Norton argues that driverless cars cannot be the safe, sustainable and inclusive “mobility solutions” that tech companies and automakers are promising us. The salesmanship behind the driverless future is distracting us from investing in better ways to get around that we can implement now. Unlike autonomous vehicles, these alternatives are inexpensive, safe, sustainable and inclusive.
• Lauren Oakey, 1999 alumna, “Waiting for Adeline”
In this book, a young girl struggles with language, and her family’s journey to connect with her. It is based on her family’s experience, but the author wrote it to connect to the speech therapy community and to spark discussions about children who struggle in this way, or who process language differently.
• Abigail Palko, director of the Maxine Platzer Lynn Women’s Center, and Andrea O’Reilly, editors, “Monstrous Mothers: Troubling Tropes”
“When we force motherhood to bear the terrors of what it means to be human, we inflict trauma upon those who mother,” write the editors. The contributors to this collection explore and challenge a multitude of interdisciplinary ideas and depictions of bad mothering, revealing why we turn to them and asserting maybe we shouldn’t.
• Marlon B. Ross, professor of English, “Sissy Insurgencies: A Racial Anatomy of Unfit Manliness”
Ross focuses on the idea of the “sissy,” or man considered effeminate, in order to rethink how Americans have thought of and treated manhood and boyhood from the 1880s to the present. He reconsiders several Black leaders, intellectuals, musicians and athletes within the context of the opposite of manliness, including Booker T. Washington, George Washington Carver, James Baldwin, Little Richard and Wilt Chamberlain.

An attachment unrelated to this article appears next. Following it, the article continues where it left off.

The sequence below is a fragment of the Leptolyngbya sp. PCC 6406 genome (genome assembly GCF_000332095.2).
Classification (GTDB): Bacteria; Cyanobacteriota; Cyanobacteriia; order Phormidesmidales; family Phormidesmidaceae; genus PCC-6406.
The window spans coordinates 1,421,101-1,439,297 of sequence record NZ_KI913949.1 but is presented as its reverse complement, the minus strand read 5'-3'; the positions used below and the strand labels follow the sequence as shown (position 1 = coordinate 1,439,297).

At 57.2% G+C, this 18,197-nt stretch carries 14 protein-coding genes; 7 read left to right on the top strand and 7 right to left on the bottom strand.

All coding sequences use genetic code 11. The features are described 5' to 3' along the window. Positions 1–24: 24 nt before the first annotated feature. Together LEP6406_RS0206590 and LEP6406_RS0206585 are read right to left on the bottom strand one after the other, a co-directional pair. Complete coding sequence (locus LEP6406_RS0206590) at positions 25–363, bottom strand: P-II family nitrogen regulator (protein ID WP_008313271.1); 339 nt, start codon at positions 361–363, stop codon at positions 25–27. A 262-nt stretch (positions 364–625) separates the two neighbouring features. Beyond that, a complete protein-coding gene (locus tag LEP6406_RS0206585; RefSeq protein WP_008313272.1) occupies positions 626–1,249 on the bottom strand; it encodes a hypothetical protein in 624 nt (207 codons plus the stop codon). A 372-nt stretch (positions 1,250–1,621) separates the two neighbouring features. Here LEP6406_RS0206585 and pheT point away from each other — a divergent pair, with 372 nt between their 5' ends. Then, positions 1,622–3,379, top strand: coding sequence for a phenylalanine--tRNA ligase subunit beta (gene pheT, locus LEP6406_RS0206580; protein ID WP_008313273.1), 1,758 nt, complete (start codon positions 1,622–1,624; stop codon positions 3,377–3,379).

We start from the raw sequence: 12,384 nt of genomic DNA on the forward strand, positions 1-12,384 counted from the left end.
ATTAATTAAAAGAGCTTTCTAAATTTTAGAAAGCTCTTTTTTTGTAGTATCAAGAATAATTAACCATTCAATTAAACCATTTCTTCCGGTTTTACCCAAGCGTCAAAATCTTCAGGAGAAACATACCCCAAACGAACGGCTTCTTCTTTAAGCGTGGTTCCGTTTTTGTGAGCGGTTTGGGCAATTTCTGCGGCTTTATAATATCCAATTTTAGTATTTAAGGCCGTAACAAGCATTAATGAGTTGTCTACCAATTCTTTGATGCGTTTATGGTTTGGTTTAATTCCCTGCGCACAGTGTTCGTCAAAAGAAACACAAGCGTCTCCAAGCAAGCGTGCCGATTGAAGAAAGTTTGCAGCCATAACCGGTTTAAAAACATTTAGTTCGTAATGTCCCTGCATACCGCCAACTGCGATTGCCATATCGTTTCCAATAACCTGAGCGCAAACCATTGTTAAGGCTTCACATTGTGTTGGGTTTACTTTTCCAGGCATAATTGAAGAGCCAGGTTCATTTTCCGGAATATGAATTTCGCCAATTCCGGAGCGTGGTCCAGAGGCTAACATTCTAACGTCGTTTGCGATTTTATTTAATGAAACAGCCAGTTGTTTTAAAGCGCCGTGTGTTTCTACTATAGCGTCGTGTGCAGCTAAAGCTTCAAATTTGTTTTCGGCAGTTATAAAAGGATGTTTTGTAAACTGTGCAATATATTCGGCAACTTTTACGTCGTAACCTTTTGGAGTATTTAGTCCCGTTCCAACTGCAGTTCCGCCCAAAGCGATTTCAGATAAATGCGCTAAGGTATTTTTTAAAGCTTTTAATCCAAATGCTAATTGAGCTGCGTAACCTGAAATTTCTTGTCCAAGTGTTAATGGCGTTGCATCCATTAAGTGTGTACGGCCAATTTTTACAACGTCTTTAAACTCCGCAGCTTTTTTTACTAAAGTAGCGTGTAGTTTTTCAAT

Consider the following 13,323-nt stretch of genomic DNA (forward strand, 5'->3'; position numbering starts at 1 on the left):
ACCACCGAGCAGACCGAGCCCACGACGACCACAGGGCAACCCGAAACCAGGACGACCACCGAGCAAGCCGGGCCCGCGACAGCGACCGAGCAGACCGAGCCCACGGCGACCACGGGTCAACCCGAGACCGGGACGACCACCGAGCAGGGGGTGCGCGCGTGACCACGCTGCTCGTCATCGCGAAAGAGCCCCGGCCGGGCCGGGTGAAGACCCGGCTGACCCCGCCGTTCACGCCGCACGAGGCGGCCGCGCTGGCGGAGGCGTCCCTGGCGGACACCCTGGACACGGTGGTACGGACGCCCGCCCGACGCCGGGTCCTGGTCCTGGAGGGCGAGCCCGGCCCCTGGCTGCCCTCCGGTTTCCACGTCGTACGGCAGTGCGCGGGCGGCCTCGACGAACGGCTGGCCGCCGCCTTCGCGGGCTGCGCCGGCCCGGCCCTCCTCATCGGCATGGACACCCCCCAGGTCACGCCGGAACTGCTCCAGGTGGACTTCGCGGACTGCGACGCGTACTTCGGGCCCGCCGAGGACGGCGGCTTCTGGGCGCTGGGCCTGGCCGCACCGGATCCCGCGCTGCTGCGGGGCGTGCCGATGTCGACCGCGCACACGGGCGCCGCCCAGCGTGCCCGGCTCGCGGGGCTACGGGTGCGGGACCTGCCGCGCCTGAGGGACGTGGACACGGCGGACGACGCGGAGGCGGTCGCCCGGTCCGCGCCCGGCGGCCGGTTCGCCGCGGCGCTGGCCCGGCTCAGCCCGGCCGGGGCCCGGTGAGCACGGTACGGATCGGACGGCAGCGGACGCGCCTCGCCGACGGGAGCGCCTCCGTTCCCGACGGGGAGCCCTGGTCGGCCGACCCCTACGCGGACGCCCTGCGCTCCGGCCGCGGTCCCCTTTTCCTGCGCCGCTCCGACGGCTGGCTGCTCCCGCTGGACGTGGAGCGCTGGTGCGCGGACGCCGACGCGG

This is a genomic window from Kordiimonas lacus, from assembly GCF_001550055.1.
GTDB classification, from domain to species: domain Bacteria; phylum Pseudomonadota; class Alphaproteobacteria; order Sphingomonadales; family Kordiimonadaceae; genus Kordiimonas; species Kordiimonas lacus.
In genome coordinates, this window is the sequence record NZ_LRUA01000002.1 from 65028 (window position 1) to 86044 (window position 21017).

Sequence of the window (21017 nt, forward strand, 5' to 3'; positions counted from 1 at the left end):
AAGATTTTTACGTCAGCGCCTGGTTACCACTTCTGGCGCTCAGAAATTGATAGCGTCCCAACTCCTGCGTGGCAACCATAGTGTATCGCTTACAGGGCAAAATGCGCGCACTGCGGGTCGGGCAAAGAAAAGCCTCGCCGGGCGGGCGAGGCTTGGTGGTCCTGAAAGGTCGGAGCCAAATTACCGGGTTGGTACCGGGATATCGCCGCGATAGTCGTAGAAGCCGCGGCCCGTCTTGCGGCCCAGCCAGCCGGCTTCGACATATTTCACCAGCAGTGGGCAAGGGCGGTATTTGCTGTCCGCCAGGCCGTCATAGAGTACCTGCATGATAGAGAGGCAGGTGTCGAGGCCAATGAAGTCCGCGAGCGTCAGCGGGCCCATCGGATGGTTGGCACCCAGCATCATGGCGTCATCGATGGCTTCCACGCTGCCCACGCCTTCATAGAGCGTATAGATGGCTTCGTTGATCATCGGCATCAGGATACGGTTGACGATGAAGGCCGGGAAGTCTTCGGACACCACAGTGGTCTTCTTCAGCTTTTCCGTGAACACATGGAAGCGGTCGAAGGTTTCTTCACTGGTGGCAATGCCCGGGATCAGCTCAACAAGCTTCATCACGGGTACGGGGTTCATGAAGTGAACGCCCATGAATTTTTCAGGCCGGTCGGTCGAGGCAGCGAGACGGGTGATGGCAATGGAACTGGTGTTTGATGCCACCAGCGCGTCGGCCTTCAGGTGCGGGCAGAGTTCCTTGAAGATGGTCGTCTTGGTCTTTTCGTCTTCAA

• Henry Skerritt, curator of Kluge-Ruhe Aboriginal Art Collection, and Fred Myers, editors, “Irrititja Kuwarri Tjungu (Past & Present Together): Fifty Years of Papunya Tula Artists”
More than a catalog, this book contains original essays and contributions from a range of artists, collectors and scholars.
• Lisa Russ Spaar, professor of English, “Madrigalia: New and Selected Poems”
This career-spanning volume portrays Spaar’s exquisite obsessions: spiritual hunger, the pleasures of sound, bodily decay. Whether writing of the erotic or the divine, of anorexia or insomnia, of fairy tale or literary history, Spaar’s writing is unmistakably her own, a trove of music and magic like nothing else in contemporary poetry.
• Fernando Valverde, assistant professor of Spanish, “America,” poems, with translations by Carolyn Forché
Mournfully lyrical, politically sharp, with a sweeping view of American roots, dysfunctions and ideals – as if from above, and yet also from within – this is a book that deconstructs the legacy of empire. From the Mississippi River to Fulton Avenue, from slavery to “lone wolf” shooters, Valverde grieves, but does not wince away from all that is lost to greed and a culture of violence, painting an urgent portrait of “the thirst of America / a smile satisfied to death.”
• Liz Keller Whitehurst, alumna, master’s degree in English, “Messenger”
Whitehurst launched “Messenger” as a serial podcast in 2020. Now in print, the debut novel tells the story of 20-something journalist Alana Peterson, who is convinced she’s found her big break when she meets Messenger, a mysterious old woman who delivers life-changing messages to seemingly random people all over New York City.